Being in the marketing business requires an expert to constantly learn new techniques. The days of running TV ads on 3 networks, buying ads in a few national magazines and using a network of daily newspaper publications is long gone.
Now more than ever, content development, lead generation, multi-channel marketing, online marketing and pinpoint analytics have helped to shape the market better than ever.
But what about social media? What’s happening on that front? Here’s what I consider to be the good, the bad and the ugly.
Social media has given companies a level playing field to engage, converse and grow their customer base. Facebook, Twitter, YouTube, LinkedIn, Pinterest, GooglePlus+ control the majority of the market, but other startups are sure to emerge. Having a platform to engage and grow your audience is a huge advantage if used in the right ways.
The problem is, most companies have only a slight idea on what it takes to create engagement in a social environment. More often than not, traditional or static communication is ineffective, and can actually hurt a company. For example, if you don’t have a growing fan base or engaged fan base, your company looks tired, or stoic, and certainly not in touch.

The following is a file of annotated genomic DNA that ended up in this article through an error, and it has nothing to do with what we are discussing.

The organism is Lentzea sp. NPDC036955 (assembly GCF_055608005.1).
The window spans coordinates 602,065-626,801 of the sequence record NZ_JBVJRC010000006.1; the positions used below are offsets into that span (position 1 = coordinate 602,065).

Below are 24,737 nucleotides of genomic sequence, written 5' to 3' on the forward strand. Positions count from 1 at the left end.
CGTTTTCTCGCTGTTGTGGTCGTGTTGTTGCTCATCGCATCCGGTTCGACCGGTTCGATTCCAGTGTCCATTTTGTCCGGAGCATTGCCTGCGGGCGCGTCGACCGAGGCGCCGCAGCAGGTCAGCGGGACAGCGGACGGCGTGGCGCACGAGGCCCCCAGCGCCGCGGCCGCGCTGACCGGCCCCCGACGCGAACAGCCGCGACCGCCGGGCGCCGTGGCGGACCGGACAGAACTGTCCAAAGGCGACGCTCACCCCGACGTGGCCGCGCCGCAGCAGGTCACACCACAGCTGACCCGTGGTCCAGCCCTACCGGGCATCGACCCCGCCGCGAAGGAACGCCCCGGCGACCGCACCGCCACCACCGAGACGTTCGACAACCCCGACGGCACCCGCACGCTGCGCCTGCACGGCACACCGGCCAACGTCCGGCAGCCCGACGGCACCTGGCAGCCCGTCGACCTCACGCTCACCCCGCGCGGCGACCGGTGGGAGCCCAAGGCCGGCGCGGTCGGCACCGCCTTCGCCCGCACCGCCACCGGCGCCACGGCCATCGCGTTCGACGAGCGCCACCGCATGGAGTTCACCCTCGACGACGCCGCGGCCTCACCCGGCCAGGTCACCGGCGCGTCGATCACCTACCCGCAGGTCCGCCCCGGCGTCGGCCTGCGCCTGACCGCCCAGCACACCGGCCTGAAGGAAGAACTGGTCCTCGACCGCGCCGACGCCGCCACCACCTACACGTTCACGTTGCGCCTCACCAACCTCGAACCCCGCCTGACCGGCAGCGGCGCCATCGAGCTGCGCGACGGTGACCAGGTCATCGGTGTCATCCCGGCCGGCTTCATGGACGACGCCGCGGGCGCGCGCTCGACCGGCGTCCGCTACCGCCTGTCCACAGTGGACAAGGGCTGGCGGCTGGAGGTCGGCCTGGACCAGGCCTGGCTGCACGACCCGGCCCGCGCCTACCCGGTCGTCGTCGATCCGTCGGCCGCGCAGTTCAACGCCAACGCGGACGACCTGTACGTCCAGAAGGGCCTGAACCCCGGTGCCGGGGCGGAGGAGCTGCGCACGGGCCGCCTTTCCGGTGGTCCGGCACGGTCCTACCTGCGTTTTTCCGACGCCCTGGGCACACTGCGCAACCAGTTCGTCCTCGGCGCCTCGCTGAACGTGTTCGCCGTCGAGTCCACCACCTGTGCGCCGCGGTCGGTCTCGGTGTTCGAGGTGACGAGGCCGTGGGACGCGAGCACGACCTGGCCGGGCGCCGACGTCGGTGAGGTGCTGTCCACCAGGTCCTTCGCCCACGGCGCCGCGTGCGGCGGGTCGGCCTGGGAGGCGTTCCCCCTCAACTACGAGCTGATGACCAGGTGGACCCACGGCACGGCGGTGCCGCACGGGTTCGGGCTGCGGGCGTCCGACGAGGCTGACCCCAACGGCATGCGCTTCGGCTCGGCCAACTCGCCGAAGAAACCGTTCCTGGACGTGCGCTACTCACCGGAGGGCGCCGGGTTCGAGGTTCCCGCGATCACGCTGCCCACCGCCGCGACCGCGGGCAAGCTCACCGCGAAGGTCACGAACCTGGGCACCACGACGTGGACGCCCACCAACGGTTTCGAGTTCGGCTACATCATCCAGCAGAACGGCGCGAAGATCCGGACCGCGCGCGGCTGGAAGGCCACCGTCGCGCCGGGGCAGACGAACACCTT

Worse yet are those companies that start a page and then ignore it. Customer posts are unanswered, things are said that can start a negative trend, and your company comes across as just not caring. Or, you have a social media strategy that’s not consistent from a messaging or corporate culture perspective. It just follows the way of the wind, changing direction day by day.
3 Tips for Better Social Media Management:
- Engage your customers. Use photos, videos, contests and graphics to interface with your fan base.
- Use custom graphics. Be creative in your use of your primary visuals on your Facebook page, YouTube channel or LinkedIn company page.
- Use a social media monitoring service for as little as $10 per month across multiple platforms, and be notified when mentions are made for your company, important keywords and competitors.
And never forget that social media is just one piece of your overall marketing strategy. If you place too much emphasis on social media, because it’s hip and new, you might forget the other cornerstones of content development, lead generation, and other less glamorous (but arguably more effective) communication tools like email marketing and other B to B or B to C marketing tools.